Understanding PCOS and Fatigue

Understanding PCOS and Fatigue

You might not know it, but there’s thousands of people around the UK living with PCOS. As a condition with a range of visible symptoms, it can be easy to forget that it affects the body internally, as well as externally. There’s one symptom that many will point to as having a massive impact on their daily life: fatigue and a lack of energy. It can be debilitating and demoralising, leaving many asking just why it’s a symptom in the first place.

In this article we’ll explain the relation between PCOS and fatigue, examining just how the various symptoms of the condition impacts energy levels. It’s surprising to learn just how large an effect these small cysts and a slight change to the body’s chemistry can have. If you feel this daily frustration, read on to get a better understanding on just why it happens…

PCOS Overview

You might be reading this without a full grasp of what PCOS actually is. Standing for polycystic ovary syndrome, the condition alters what are known as follicles on the ovaries; bumps less than a centimetre in size. These follicles are normally harmless, but in those with PCOS they are undeveloped, meaning that the eggs that are usually released by them are trapped. This can prevent ovulation and cause one of PCOS main symptoms: irregular periods. Another well-known symptom is an increase in ‘male’ hormones in the body, which can cause body and facial hair to grow thicker, along with acne and greasier skin.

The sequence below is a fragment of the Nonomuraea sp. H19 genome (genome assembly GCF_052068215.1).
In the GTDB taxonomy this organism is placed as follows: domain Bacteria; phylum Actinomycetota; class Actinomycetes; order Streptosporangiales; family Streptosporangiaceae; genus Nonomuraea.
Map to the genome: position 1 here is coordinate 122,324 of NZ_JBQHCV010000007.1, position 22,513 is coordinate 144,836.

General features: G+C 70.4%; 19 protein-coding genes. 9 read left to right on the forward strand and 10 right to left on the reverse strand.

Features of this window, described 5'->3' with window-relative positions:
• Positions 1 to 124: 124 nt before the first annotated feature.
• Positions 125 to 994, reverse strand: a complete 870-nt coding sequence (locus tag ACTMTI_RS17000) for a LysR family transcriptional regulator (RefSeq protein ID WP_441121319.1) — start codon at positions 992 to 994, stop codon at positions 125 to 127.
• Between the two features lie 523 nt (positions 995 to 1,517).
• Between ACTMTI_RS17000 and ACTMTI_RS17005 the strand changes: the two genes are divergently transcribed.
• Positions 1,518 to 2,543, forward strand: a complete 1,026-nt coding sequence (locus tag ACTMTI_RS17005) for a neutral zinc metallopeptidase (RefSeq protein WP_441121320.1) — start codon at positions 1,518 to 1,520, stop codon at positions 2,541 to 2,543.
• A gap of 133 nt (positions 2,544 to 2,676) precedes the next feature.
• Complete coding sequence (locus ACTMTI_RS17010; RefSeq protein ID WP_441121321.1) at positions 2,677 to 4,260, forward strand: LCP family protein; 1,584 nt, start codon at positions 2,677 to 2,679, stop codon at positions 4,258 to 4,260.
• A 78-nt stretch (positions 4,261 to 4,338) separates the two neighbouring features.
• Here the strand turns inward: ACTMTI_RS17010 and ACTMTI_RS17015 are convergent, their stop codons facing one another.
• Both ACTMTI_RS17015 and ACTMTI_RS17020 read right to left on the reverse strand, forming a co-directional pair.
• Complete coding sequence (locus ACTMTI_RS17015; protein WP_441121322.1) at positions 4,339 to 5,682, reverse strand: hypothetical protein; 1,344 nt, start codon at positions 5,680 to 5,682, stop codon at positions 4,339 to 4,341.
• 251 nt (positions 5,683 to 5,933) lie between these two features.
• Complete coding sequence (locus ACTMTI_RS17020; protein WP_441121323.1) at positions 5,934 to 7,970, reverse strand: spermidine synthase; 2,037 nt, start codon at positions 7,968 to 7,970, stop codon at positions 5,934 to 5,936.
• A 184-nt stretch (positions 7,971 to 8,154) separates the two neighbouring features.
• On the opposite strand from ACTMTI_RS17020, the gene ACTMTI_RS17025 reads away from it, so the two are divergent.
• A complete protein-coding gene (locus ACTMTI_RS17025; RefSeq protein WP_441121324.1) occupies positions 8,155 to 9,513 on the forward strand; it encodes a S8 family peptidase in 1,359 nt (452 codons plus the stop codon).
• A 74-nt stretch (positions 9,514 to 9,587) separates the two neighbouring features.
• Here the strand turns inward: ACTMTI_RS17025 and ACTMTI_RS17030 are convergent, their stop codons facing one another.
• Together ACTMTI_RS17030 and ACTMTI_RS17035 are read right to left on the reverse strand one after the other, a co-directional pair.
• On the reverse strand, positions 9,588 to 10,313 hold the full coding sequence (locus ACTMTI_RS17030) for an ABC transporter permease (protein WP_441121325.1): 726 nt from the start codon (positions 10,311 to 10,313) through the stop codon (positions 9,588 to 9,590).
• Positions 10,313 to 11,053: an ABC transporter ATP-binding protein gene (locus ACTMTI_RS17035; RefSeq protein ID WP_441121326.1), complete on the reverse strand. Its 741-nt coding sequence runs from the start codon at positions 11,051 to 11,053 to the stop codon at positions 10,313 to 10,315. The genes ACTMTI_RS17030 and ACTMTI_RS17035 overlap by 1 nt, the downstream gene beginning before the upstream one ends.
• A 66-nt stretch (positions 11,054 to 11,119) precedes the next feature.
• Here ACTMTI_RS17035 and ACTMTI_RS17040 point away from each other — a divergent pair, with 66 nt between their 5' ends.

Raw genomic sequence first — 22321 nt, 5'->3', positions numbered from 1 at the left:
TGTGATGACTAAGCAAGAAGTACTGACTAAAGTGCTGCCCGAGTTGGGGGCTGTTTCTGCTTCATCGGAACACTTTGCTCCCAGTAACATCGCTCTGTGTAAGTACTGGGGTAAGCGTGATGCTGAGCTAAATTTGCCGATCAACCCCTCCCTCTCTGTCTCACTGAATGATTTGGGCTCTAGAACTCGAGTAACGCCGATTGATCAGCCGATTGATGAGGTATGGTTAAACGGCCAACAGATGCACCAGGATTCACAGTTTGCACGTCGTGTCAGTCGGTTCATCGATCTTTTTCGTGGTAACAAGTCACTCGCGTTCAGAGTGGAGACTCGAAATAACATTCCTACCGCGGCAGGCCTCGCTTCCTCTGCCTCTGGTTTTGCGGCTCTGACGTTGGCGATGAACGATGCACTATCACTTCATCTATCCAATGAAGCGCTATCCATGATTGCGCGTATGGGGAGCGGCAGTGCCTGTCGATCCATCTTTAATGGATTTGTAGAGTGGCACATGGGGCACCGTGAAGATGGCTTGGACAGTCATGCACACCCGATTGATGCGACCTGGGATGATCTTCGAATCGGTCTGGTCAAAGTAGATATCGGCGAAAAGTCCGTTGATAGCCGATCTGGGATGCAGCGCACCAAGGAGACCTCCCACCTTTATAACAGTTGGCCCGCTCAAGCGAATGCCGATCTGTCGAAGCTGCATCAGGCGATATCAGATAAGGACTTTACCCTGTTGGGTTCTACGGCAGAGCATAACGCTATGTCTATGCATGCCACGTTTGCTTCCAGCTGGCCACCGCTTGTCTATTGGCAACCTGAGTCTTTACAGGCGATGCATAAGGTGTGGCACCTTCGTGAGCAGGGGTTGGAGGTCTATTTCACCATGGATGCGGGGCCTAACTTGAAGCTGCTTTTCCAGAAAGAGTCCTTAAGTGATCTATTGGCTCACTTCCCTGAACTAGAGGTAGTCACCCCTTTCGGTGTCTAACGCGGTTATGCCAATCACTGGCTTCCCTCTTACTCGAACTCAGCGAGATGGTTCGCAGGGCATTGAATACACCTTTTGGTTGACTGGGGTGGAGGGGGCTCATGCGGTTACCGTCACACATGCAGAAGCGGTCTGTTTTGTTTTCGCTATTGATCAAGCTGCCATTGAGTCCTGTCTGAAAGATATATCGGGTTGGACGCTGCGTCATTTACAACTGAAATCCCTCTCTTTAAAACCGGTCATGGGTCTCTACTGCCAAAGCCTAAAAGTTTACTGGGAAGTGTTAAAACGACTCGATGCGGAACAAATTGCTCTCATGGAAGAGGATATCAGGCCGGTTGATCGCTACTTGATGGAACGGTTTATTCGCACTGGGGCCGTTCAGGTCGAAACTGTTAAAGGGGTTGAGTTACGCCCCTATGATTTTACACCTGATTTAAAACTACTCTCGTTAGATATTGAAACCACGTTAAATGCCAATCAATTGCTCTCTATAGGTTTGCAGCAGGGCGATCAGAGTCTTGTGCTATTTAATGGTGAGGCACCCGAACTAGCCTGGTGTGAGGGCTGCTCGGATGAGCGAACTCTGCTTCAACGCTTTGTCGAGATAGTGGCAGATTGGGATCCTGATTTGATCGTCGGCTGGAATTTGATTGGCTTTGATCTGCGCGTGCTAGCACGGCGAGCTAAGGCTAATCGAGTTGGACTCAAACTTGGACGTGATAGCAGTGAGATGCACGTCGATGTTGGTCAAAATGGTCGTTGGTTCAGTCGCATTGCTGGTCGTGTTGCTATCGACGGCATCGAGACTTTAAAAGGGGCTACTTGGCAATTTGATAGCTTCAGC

The aforementioned hormonal change is how PCOS has one of the biggest impacts on the body. It’s related to higher-than-normal amounts of insulin, the hormone that controls when sugar is used and stored. This increase is due to PCOS causing insulin resistance in the body. Weight gain can be an effect of this, and is common amongst those with PCOS.

Unfortunately, only the symptoms of PCOS can be treated in the vast majority of cases, with doctors recommending a healthy lifestyle and weight loss. Surgical options to tackle follicles directly is limited to the most severe and painful of incidences (usually reserved for when it threatens fertility). For the vast majority of the population, it’s something to be dealt with on a daily basis.

Fatigue and Tiredness